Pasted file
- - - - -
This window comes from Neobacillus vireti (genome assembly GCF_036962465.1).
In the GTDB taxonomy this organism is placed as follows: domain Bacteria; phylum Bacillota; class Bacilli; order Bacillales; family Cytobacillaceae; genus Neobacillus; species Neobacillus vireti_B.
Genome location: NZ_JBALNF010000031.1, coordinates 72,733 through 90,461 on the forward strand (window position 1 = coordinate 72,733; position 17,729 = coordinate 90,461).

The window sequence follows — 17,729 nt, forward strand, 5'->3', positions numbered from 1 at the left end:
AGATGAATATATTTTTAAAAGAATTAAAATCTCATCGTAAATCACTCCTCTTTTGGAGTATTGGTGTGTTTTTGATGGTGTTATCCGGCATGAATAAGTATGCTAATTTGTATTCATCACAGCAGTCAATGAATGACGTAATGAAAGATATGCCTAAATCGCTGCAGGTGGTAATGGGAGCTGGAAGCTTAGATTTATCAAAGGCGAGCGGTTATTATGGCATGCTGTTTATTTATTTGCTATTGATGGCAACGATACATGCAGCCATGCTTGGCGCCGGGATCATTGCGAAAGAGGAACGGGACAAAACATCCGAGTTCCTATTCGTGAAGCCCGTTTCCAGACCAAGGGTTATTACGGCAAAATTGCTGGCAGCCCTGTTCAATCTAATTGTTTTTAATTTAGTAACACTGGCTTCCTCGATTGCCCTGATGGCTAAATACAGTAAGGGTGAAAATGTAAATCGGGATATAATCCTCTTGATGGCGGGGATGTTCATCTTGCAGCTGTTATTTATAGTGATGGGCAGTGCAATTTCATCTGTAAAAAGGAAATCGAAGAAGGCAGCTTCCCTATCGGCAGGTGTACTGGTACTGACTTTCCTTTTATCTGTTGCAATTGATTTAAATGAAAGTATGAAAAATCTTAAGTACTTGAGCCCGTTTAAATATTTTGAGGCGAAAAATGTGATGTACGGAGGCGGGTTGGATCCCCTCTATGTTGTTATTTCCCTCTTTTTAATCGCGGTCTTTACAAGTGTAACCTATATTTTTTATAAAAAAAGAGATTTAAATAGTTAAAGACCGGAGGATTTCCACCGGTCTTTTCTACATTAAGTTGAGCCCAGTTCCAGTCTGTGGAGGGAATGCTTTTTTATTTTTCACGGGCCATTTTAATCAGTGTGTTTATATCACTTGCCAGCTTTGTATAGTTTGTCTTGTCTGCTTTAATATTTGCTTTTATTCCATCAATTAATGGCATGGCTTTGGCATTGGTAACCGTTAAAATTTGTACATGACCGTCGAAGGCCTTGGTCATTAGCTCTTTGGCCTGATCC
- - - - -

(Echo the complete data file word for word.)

This window comes from Neobacillus vireti (genome assembly GCF_036962465.1).
In the GTDB taxonomy this organism is placed as follows: domain Bacteria; phylum Bacillota; class Bacilli; order Bacillales; family Cytobacillaceae; genus Neobacillus; species Neobacillus vireti_B.
Genome location: NZ_JBALNF010000031.1, coordinates 72,733 through 90,461 on the forward strand (window position 1 = coordinate 72,733; position 17,729 = coordinate 90,461).

The window sequence follows — 17,729 nt, forward strand, 5'->3', positions numbered from 1 at the left end:
AGATGAATATATTTTTAAAAGAATTAAAATCTCATCGTAAATCACTCCTCTTTTGGAGTATTGGTGTGTTTTTGATGGTGTTATCCGGCATGAATAAGTATGCTAATTTGTATTCATCACAGCAGTCAATGAATGACGTAATGAAAGATATGCCTAAATCGCTGCAGGTGGTAATGGGAGCTGGAAGCTTAGATTTATCAAAGGCGAGCGGTTATTATGGCATGCTGTTTATTTATTTGCTATTGATGGCAACGATACATGCAGCCATGCTTGGCGCCGGGATCATTGCGAAAGAGGAACGGGACAAAACATCCGAGTTCCTATTCGTGAAGCCCGTTTCCAGACCAAGGGTTATTACGGCAAAATTGCTGGCAGCCCTGTTCAATCTAATTGTTTTTAATTTAGTAACACTGGCTTCCTCGATTGCCCTGATGGCTAAATACAGTAAGGGTGAAAATGTAAATCGGGATATAATCCTCTTGATGGCGGGGATGTTCATCTTGCAGCTGTTATTTATAGTGATGGGCAGTGCAATTTCATCTGTAAAAAGGAAATCGAAGAAGGCAGCTTCCCTATCGGCAGGTGTACTGGTACTGACTTTCCTTTTATCTGTTGCAATTGATTTAAATGAAAGTATGAAAAATCTTAAGTACTTGAGCCCGTTTAAATATTTTGAGGCGAAAAATGTGATGTACGGAGGCGGGTTGGATCCCCTCTATGTTGTTATTTCCCTCTTTTTAATCGCGGTCTTTACAAGTGTAACCTATATTTTTTATAAAAAAAGAGATTTAAATAGTTAAAGACCGGAGGATTTCCACCGGTCTTTTCTACATTAAGTTGAGCCCAGTTCCAGTCTGTGGAGGGAATGCTTTTTTATTTTTCACGGGCCATTTTAATCAGTGTGTTTATATCACTTGCCAGCTTTGTATAGTTTGTCTTGTCTGCTTTAATATTTGCTTTTATTCCATCAATTAATGGCATGGCTTTGGCATTGGTAACCGTTAAAATTTGTACATGACCGTCGAAGGCCTTGGTCATTAGCTCTTTGGCCTGATCC